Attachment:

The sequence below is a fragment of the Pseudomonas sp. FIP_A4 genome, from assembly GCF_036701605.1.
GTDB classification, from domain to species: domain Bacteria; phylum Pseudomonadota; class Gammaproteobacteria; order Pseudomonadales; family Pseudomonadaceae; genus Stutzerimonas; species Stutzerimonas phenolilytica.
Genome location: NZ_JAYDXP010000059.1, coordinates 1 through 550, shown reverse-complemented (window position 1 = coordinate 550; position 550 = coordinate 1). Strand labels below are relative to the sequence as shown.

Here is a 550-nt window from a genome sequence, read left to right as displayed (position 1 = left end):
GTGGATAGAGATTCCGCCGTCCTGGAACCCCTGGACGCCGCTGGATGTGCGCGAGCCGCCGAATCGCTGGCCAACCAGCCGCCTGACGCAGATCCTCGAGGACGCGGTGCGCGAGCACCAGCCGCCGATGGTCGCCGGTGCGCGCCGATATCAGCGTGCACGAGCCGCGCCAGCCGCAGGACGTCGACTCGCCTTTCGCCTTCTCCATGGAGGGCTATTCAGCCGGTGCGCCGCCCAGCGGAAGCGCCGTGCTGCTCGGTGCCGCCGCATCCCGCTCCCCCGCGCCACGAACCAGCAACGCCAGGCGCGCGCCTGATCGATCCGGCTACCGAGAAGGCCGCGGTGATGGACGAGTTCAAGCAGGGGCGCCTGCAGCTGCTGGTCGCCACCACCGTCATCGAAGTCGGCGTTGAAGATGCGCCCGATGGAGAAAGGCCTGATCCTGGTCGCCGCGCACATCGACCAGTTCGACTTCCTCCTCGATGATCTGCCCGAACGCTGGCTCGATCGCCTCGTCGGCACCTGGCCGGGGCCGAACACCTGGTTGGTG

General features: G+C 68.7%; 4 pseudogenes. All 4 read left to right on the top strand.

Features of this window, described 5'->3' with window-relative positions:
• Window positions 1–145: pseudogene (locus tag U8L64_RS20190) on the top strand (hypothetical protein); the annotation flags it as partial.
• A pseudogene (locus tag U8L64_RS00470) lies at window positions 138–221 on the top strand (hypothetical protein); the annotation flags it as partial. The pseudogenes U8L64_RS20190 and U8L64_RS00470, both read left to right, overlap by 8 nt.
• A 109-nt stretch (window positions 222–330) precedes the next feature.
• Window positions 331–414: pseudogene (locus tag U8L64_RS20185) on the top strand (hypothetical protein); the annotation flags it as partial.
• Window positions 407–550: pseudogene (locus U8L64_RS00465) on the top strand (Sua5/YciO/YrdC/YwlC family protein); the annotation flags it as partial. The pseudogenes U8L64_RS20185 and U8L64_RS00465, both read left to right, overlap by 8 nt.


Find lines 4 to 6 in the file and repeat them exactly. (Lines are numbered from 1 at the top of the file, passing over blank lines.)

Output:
Here is a 550-nt window from a genome sequence, read left to right as displayed (position 1 = left end):
GTGGATAGAGATTCCGCCGTCCTGGAACCCCTGGACGCCGCTGGATGTGCGCGAGCCGCCGAATCGCTGGCCAACCAGCCGCCTGACGCAGATCCTCGAGGACGCGGTGCGCGAGCACCAGCCGCCGATGGTCGCCGGTGCGCGCCGATATCAGCGTGCACGAGCCGCGCCAGCCGCAGGACGTCGACTCGCCTTTCGCCTTCTCCATGGAGGGCTATTCAGCCGGTGCGCCGCCCAGCGGAAGCGCCGTGCTGCTCGGTGCCGCCGCATCCCGCTCCCCCGCGCCACGAACCAGCAACGCCAGGCGCGCGCCTGATCGATCCGGCTACCGAGAAGGCCGCGGTGATGGACGAGTTCAAGCAGGGGCGCCTGCAGCTGCTGGTCGCCACCACCGTCATCGAAGTCGGCGTTGAAGATGCGCCCGATGGAGAAAGGCCTGATCCTGGTCGCCGCGCACATCGACCAGTTCGACTTCCTCCTCGATGATCTGCCCGAACGCTGGCTCGATCGCCTCGTCGGCACCTGGCCGGGGCCGAACACCTGGTTGGTG

General features: G+C 68.7%; 4 pseudogenes. All 4 read left to right on the top strand.